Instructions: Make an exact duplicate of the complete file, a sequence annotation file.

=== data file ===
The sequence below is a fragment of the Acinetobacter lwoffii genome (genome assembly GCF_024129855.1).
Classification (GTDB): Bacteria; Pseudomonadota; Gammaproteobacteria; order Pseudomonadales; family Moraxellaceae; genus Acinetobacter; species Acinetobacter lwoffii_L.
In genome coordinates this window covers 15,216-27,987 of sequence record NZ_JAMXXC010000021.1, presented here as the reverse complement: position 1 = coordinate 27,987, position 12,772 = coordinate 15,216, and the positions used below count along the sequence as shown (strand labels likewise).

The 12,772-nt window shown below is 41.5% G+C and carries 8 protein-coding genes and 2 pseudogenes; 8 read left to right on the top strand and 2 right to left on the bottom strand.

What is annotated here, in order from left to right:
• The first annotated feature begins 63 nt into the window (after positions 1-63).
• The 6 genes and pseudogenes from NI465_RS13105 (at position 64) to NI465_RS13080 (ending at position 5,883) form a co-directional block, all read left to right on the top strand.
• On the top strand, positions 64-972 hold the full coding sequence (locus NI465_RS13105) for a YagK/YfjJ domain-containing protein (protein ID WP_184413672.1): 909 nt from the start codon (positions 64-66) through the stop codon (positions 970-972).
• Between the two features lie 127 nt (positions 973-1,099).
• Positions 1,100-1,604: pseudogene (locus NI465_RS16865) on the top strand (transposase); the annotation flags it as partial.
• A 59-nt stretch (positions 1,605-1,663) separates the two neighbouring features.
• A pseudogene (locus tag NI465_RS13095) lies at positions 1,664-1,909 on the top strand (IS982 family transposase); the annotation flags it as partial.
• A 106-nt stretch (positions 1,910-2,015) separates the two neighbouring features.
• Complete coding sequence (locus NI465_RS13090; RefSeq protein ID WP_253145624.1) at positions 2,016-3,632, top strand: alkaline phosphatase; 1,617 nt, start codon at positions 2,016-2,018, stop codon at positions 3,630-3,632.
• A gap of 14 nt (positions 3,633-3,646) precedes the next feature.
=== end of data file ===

The sequence below is a fragment of the Acinetobacter lwoffii genome (genome assembly GCF_024129855.1).
Classification (GTDB): Bacteria; Pseudomonadota; Gammaproteobacteria; order Pseudomonadales; family Moraxellaceae; genus Acinetobacter; species Acinetobacter lwoffii_L.
In genome coordinates this window covers 15,216-27,987 of sequence record NZ_JAMXXC010000021.1, presented here as the reverse complement: position 1 = coordinate 27,987, position 12,772 = coordinate 15,216, and the positions used below count along the sequence as shown (strand labels likewise).

The 12,772-nt window shown below is 41.5% G+C and carries 8 protein-coding genes and 2 pseudogenes; 8 read left to right on the top strand and 2 right to left on the bottom strand.

What is annotated here, in order from left to right:
• The first annotated feature begins 63 nt into the window (after positions 1-63).
• The 6 genes and pseudogenes from NI465_RS13105 (at position 64) to NI465_RS13080 (ending at position 5,883) form a co-directional block, all read left to right on the top strand.
• On the top strand, positions 64-972 hold the full coding sequence (locus NI465_RS13105) for a YagK/YfjJ domain-containing protein (protein ID WP_184413672.1): 909 nt from the start codon (positions 64-66) through the stop codon (positions 970-972).
• Between the two features lie 127 nt (positions 973-1,099).
• Positions 1,100-1,604: pseudogene (locus NI465_RS16865) on the top strand (transposase); the annotation flags it as partial.
• A 59-nt stretch (positions 1,605-1,663) separates the two neighbouring features.
• A pseudogene (locus tag NI465_RS13095) lies at positions 1,664-1,909 on the top strand (IS982 family transposase); the annotation flags it as partial.
• A 106-nt stretch (positions 1,910-2,015) separates the two neighbouring features.
• Complete coding sequence (locus NI465_RS13090; RefSeq protein ID WP_253145624.1) at positions 2,016-3,632, top strand: alkaline phosphatase; 1,617 nt, start codon at positions 2,016-2,018, stop codon at positions 3,630-3,632.
• A gap of 14 nt (positions 3,633-3,646) precedes the next feature.